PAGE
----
Tagged: mental illness
- by Alyson Shane
I remember the first time I heard Audrey Hepburn utter those words. I was sitting with a friend, watching Breakfast at Tiffany's for the first time, and I started to cry.
I felt relief. Relief that I finally had a way to describe what the stressful, overwhelming, terrifying emotional state that frequently overtook me.
That's what anxiety is like. It's like getting the mean reds.
Let me tell you a little more about what living with anxiety is like:
It's trying to write this post. Over and over and over again and deleting it all because as I see the words forming on the screen and my head starts to swim and my heart starts to pound and I think
You're so stupid. Nobody wants to hear what you have to say.
Or being so ashamed of my story, of how I found myself fighting this almost-daily battle against myself that I I spend more time trying to breathe deeply and fight back my tears than actually typing anything at all.
I wrote a huge post, earlier. About how my anxiety led me to my suicide attempt at 16, about the ways in which my relationship with my mother has left cracks the size of the Grand Canyon in my self-esteem, about how I've struggled with feelings of guilt, fear and, most importantly, of worthlessness for as long as I can remember, and you know what I kept thinking while I was pouring my heart out?
Nobody wants to hear your stupid thoughts. They're going to think you're an idiot for even thinking that they're worth sharing. You're not good enough to talk about your anxiety when there are other people out there who have it so much worse.
That's what living with anxiety is like. I spend my days second-guessing everything I've said, everything everyone has said to me, and worrying that somehow, some way, I'm going to ruin everything for myself and everyone. It will all be my fault.
I spend hours analyzing and re-analyzing the smallest of conversations. I re-read text messages and try to figure out the ways in which that person must be angry, or irritated, or disappointed with me, because I am always expecting someone to be angry, irritated or disappointed with me.
I've been this way for as long as I can remember. Due to a seriously abusive relationship with my mother and being a member of a family unit that operates on guilt and negativity I've developed this tendency to always assume that I'm not good enough.
Every single memory, every interaction, every milestone, is peppered with moments where my chest clenches up and I feel tears welling up behind my eyelids.
Did I just say something stupid? Oh my god they must think that I'm such an idiot.
Do I even deserve to be here? I'm such a fraud, I'm a sad excuse for a person and once they figure it out I'll lose everything I've worked so hard for.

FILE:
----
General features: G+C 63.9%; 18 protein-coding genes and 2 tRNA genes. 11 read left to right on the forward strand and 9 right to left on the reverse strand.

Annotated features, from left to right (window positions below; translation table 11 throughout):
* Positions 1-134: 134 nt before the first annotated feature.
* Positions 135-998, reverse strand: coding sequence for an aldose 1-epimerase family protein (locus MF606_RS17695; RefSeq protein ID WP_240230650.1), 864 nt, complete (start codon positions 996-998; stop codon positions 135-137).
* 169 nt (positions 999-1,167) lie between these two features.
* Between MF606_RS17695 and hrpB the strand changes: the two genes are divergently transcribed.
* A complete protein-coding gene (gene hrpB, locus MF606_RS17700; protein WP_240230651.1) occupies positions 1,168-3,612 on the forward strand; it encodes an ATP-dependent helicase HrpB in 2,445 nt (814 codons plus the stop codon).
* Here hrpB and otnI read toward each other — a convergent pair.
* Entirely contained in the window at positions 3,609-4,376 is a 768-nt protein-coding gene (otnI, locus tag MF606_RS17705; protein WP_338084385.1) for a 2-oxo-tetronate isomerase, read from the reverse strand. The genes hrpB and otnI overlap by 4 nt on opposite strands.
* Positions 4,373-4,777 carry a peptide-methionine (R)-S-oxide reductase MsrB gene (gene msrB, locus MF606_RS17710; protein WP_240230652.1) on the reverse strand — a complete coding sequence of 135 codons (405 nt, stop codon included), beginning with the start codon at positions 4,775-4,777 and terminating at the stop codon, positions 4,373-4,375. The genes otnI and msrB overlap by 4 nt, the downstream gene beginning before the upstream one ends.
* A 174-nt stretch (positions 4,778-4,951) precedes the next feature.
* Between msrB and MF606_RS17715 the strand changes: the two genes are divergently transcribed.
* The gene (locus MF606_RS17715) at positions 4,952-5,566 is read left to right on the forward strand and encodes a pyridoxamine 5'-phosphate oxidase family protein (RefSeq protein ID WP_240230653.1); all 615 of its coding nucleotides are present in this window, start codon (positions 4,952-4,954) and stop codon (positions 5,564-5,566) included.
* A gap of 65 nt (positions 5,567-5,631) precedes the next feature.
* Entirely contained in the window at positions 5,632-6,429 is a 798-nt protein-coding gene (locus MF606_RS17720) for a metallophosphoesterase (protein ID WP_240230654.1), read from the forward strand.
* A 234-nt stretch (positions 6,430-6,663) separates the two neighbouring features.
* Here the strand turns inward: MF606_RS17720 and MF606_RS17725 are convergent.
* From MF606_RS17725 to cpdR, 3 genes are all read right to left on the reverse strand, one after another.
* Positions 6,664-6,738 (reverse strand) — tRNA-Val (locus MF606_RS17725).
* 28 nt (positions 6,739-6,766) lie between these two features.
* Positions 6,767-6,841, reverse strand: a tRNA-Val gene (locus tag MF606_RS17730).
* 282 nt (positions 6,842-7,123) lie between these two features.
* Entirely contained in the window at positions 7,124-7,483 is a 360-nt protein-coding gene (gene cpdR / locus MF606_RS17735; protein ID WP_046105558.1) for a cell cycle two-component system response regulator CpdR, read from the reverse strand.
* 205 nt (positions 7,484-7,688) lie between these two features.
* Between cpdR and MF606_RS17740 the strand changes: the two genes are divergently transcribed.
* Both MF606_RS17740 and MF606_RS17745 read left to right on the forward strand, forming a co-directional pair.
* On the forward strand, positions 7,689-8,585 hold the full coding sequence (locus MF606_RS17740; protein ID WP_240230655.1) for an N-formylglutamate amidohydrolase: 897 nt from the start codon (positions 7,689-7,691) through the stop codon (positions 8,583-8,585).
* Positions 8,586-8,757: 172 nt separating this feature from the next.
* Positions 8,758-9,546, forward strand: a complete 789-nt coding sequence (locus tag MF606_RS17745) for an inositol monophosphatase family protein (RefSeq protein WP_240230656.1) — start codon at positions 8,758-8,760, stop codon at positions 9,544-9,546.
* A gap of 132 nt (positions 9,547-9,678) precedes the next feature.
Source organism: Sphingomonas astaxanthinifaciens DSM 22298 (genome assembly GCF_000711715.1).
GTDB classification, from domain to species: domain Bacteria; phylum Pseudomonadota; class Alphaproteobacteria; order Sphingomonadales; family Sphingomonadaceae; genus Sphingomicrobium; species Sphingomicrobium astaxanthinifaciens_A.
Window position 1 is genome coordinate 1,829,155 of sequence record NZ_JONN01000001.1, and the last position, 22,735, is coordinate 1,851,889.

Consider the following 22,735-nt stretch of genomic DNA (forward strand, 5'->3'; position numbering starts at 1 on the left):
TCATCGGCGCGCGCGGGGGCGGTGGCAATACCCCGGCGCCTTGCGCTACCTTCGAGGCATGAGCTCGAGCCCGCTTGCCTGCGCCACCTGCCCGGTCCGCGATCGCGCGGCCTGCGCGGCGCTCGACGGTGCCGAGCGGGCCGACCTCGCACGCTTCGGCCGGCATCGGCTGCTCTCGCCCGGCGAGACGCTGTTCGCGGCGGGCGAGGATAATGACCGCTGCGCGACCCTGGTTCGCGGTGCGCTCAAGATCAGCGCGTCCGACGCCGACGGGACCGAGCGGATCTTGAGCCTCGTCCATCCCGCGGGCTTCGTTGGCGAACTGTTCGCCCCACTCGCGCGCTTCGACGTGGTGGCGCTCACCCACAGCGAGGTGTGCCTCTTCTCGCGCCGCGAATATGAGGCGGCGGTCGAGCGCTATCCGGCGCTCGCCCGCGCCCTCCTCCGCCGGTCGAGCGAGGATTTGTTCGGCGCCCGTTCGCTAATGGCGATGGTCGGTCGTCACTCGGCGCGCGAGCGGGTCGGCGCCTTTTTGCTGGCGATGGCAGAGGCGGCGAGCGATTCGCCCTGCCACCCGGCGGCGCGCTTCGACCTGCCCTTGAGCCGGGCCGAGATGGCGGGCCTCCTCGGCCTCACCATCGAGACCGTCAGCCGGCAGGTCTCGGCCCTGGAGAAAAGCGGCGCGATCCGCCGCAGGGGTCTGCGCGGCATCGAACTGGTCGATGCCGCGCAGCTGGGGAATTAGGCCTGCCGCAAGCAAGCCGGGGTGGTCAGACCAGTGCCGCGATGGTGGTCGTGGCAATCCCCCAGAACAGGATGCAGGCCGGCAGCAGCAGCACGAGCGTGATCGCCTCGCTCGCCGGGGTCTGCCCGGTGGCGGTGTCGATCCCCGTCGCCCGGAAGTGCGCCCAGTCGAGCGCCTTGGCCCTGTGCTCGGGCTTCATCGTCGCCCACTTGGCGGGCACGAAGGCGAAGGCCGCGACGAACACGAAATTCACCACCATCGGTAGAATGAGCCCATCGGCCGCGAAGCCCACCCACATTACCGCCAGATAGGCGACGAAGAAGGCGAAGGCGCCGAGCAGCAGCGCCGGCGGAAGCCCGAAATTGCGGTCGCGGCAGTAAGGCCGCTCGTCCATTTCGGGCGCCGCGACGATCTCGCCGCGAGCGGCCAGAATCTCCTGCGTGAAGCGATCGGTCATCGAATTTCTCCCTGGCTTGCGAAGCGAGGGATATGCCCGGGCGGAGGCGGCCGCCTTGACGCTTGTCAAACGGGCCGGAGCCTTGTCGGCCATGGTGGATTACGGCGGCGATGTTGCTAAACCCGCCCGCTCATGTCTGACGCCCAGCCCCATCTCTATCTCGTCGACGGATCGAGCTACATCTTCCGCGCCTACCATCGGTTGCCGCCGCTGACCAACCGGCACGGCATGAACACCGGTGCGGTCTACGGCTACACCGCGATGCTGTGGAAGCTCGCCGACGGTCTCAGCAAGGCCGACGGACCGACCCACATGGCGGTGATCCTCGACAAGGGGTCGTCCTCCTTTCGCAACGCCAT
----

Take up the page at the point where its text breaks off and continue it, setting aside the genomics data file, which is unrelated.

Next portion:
Does he really love me? Because I certainly don't deserve to be loved. I'm too stupid and worthless and too much of a burden for anyone to want to love me.
People tell me I'm strong. They tell me that I'm smart, that I'm motivated, that I'm able to do anything that I put my mind to. I have a list of accomplishments as long as my arm that I'm so fiercely proud of, yet there's a voice screaming in my ear that I'm a fraud.
That I'm a stupid, worthless fraud.
Believe me, I realize how irrational this sounds, but anxiety isn't rational.
Some days I feel like I can't manage. The vice grip on my chest becomes too strong and I can't hold back the tears and I hide in a bathroom, or behind my sunglasses, or best of all under my blankets where I can just disappear until the feelings fade enough that I can try to put on a brave face and pretend like I'm okay again.
Most of the time I'm just pretending. Pretending that I feel at ease, that there isn't a perpetual knot in my chest, that I'm not worried that someone will wake up and go "aha! You never deserved any of this, you awful, terrible, worthless person!"
But pretending only goes so far.
Talking helps. Talking, crying, screaming it out helps. I'm slowly learning to accept that I don't have to be ashamed of having a mental illness, or that it's only a very small part of what makes me "me" but there are hard times, and I never know when it will strike.
But I'm getting better. I wrote this post, even though it took me several hours, a lot of tears, frantic text-messages to get reassurance that yes it is okay to talk about this on the internet of all places and no, nobody is going to think I'm stupid for feeling this way.
Let me repeat (both for me and for you): nobody thinks you are stupid for feeling the way that you do. Your feelings are always valid, no matter how irrational they may seem or how often that voice in your head tells you they aren't. You have value.
I have a long way to go before I'm able to rid myself of the Mean Reds, and maybe I'll never get to a point where they're 100% gone, but I'm going to get better.
Please, if you're feeling any of the same things that I described in my post, talk to someone. Call your mom, your boyfriend, your best friend, or, if you're feeling too overwhelmed, the Manitoba Suicide Line at 1-877-435-7170 or call any of the other 24-hour crisis hotlines to get help.
There's no shame in reaching out. Together we can beat the Mean Reds.
(I wrote this post for #BellLetsTalk, a hugely important campaign which encourages open discussion to end the stigma surrounding mental illness. If you know someone that you think might be suffering from mental illness, please reach out the them and let them know that they are loved & supported.)